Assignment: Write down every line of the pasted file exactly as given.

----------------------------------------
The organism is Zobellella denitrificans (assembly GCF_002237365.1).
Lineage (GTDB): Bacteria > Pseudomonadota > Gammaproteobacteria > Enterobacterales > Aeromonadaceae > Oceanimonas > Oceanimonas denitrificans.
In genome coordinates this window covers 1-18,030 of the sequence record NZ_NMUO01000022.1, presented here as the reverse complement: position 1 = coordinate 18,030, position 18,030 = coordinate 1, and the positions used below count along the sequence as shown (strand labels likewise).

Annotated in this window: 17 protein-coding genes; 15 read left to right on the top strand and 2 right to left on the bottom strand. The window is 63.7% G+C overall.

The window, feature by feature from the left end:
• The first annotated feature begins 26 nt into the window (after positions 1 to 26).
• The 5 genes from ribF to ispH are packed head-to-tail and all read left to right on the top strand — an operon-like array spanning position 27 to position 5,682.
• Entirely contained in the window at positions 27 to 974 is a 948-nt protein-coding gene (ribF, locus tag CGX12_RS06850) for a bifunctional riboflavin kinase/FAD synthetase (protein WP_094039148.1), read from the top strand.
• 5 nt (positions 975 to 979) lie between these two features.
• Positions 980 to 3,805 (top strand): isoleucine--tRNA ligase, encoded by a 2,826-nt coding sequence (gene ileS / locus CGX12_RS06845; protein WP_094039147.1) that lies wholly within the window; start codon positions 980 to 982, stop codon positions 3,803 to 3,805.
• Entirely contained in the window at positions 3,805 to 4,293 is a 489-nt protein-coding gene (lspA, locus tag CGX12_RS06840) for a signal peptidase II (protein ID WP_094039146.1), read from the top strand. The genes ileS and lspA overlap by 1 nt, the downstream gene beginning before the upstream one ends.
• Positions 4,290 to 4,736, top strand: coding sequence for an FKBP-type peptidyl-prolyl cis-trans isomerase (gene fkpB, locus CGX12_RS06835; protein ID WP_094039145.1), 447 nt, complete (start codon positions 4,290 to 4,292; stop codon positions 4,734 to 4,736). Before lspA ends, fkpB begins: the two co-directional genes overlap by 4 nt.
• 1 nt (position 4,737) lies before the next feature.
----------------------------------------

The organism is Zobellella denitrificans (assembly GCF_002237365.1).
Lineage (GTDB): Bacteria > Pseudomonadota > Gammaproteobacteria > Enterobacterales > Aeromonadaceae > Oceanimonas > Oceanimonas denitrificans.
In genome coordinates this window covers 1-18,030 of the sequence record NZ_NMUO01000022.1, presented here as the reverse complement: position 1 = coordinate 18,030, position 18,030 = coordinate 1, and the positions used below count along the sequence as shown (strand labels likewise).

Annotated in this window: 17 protein-coding genes; 15 read left to right on the top strand and 2 right to left on the bottom strand. The window is 63.7% G+C overall.

The window, feature by feature from the left end:
• The first annotated feature begins 26 nt into the window (after positions 1 to 26).
• The 5 genes from ribF to ispH are packed head-to-tail and all read left to right on the top strand — an operon-like array spanning position 27 to position 5,682.
• Entirely contained in the window at positions 27 to 974 is a 948-nt protein-coding gene (ribF, locus tag CGX12_RS06850) for a bifunctional riboflavin kinase/FAD synthetase (protein WP_094039148.1), read from the top strand.
• 5 nt (positions 975 to 979) lie between these two features.
• Positions 980 to 3,805 (top strand): isoleucine--tRNA ligase, encoded by a 2,826-nt coding sequence (gene ileS / locus CGX12_RS06845; protein WP_094039147.1) that lies wholly within the window; start codon positions 980 to 982, stop codon positions 3,803 to 3,805.
• Entirely contained in the window at positions 3,805 to 4,293 is a 489-nt protein-coding gene (lspA, locus tag CGX12_RS06840) for a signal peptidase II (protein ID WP_094039146.1), read from the top strand. The genes ileS and lspA overlap by 1 nt, the downstream gene beginning before the upstream one ends.
• Positions 4,290 to 4,736, top strand: coding sequence for an FKBP-type peptidyl-prolyl cis-trans isomerase (gene fkpB, locus CGX12_RS06835; protein ID WP_094039145.1), 447 nt, complete (start codon positions 4,290 to 4,292; stop codon positions 4,734 to 4,736). Before lspA ends, fkpB begins: the two co-directional genes overlap by 4 nt.
• 1 nt (position 4,737) lies before the next feature.